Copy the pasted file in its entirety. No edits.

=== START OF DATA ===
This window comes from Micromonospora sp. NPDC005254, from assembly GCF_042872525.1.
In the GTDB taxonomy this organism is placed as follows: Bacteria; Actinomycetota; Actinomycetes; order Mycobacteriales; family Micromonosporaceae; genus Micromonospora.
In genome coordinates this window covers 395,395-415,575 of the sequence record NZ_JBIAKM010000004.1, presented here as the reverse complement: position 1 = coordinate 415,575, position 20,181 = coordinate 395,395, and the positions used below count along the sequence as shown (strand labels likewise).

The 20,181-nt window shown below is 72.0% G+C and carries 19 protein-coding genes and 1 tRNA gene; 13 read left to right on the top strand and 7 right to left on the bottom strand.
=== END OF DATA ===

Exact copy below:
This window comes from Micromonospora sp. NPDC005254, from assembly GCF_042872525.1.
In the GTDB taxonomy this organism is placed as follows: Bacteria; Actinomycetota; Actinomycetes; order Mycobacteriales; family Micromonosporaceae; genus Micromonospora.
In genome coordinates this window covers 395,395-415,575 of the sequence record NZ_JBIAKM010000004.1, presented here as the reverse complement: position 1 = coordinate 415,575, position 20,181 = coordinate 395,395, and the positions used below count along the sequence as shown (strand labels likewise).

The 20,181-nt window shown below is 72.0% G+C and carries 19 protein-coding genes and 1 tRNA gene; 13 read left to right on the top strand and 7 right to left on the bottom strand.